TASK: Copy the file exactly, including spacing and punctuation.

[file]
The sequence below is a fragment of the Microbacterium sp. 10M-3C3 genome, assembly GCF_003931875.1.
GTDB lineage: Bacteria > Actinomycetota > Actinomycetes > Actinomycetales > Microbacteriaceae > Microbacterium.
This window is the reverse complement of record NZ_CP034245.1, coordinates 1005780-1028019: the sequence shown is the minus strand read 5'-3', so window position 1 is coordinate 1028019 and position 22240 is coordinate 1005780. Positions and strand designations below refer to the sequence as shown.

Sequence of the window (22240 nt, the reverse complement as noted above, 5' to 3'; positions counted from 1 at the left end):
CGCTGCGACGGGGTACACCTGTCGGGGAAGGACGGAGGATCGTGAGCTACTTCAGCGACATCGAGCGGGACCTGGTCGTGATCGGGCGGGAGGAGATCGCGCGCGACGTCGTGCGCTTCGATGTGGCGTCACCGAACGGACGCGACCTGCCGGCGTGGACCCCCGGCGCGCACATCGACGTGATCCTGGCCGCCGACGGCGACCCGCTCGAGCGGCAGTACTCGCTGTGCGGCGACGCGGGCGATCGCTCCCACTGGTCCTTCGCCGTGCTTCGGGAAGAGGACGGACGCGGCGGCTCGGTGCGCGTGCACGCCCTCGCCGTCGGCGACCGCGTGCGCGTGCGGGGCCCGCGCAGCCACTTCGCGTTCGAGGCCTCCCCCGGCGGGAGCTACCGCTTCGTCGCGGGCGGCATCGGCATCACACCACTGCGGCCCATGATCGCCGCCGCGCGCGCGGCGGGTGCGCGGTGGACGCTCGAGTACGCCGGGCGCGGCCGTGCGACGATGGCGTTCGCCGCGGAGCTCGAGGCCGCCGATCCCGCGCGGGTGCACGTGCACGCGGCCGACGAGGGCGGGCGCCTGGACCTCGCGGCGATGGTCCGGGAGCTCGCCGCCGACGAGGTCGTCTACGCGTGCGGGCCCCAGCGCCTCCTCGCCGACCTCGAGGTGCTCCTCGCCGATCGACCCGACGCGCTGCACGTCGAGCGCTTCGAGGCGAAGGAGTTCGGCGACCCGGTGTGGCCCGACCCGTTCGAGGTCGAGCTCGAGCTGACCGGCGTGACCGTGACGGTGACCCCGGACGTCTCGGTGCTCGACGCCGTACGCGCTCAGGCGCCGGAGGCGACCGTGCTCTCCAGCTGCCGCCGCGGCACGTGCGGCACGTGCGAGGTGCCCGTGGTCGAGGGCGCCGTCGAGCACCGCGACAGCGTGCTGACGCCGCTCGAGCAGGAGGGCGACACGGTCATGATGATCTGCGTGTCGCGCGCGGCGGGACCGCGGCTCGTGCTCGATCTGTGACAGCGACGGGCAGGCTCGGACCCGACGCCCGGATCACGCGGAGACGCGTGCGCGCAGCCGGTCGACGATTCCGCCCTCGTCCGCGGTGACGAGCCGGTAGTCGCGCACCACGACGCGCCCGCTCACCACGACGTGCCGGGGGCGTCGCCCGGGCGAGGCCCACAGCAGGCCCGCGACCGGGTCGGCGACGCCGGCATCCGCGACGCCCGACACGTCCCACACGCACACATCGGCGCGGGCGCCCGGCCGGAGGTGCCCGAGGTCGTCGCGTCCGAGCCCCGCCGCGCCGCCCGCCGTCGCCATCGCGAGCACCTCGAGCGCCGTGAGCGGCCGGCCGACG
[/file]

The sequence below is a fragment of the Microbacterium sp. 10M-3C3 genome, assembly GCF_003931875.1.
GTDB lineage: Bacteria > Actinomycetota > Actinomycetes > Actinomycetales > Microbacteriaceae > Microbacterium.
This window is the reverse complement of record NZ_CP034245.1, coordinates 1005780-1028019: the sequence shown is the minus strand read 5'-3', so window position 1 is coordinate 1028019 and position 22240 is coordinate 1005780. Positions and strand designations below refer to the sequence as shown.

Sequence of the window (22240 nt, the reverse complement as noted above, 5' to 3'; positions counted from 1 at the left end):
CGCTGCGACGGGGTACACCTGTCGGGGAAGGACGGAGGATCGTGAGCTACTTCAGCGACATCGAGCGGGACCTGGTCGTGATCGGGCGGGAGGAGATCGCGCGCGACGTCGTGCGCTTCGATGTGGCGTCACCGAACGGACGCGACCTGCCGGCGTGGACCCCCGGCGCGCACATCGACGTGATCCTGGCCGCCGACGGCGACCCGCTCGAGCGGCAGTACTCGCTGTGCGGCGACGCGGGCGATCGCTCCCACTGGTCCTTCGCCGTGCTTCGGGAAGAGGACGGACGCGGCGGCTCGGTGCGCGTGCACGCCCTCGCCGTCGGCGACCGCGTGCGCGTGCGGGGCCCGCGCAGCCACTTCGCGTTCGAGGCCTCCCCCGGCGGGAGCTACCGCTTCGTCGCGGGCGGCATCGGCATCACACCACTGCGGCCCATGATCGCCGCCGCGCGCGCGGCGGGTGCGCGGTGGACGCTCGAGTACGCCGGGCGCGGCCGTGCGACGATGGCGTTCGCCGCGGAGCTCGAGGCCGCCGATCCCGCGCGGGTGCACGTGCACGCGGCCGACGAGGGCGGGCGCCTGGACCTCGCGGCGATGGTCCGGGAGCTCGCCGCCGACGAGGTCGTCTACGCGTGCGGGCCCCAGCGCCTCCTCGCCGACCTCGAGGTGCTCCTCGCCGATCGACCCGACGCGCTGCACGTCGAGCGCTTCGAGGCGAAGGAGTTCGGCGACCCGGTGTGGCCCGACCCGTTCGAGGTCGAGCTCGAGCTGACCGGCGTGACCGTGACGGTGACCCCGGACGTCTCGGTGCTCGACGCCGTACGCGCTCAGGCGCCGGAGGCGACCGTGCTCTCCAGCTGCCGCCGCGGCACGTGCGGCACGTGCGAGGTGCCCGTGGTCGAGGGCGCCGTCGAGCACCGCGACAGCGTGCTGACGCCGCTCGAGCAGGAGGGCGACACGGTCATGATGATCTGCGTGTCGCGCGCGGCGGGACCGCGGCTCGTGCTCGATCTGTGACAGCGACGGGCAGGCTCGGACCCGACGCCCGGATCACGCGGAGACGCGTGCGCGCAGCCGGTCGACGATTCCGCCCTCGTCCGCGGTGACGAGCCGGTAGTCGCGCACCACGACGCGCCCGCTCACCACGACGTGCCGGGGGCGTCGCCCGGGCGAGGCCCACAGCAGGCCCGCGACCGGGTCGGCGACGCCGGCATCCGCGACGCCCGACACGTCCCACACGCACACATCGGCGCGGGCGCCCGGCCGGAGGTGCCCGAGGTCGTCGCGTCCGAGCCCCGCCGCGCCGCCCGCCGTCGCCATCGCGAGCACCTCGAGCGCCGTGAGCGGCCGGCCGACG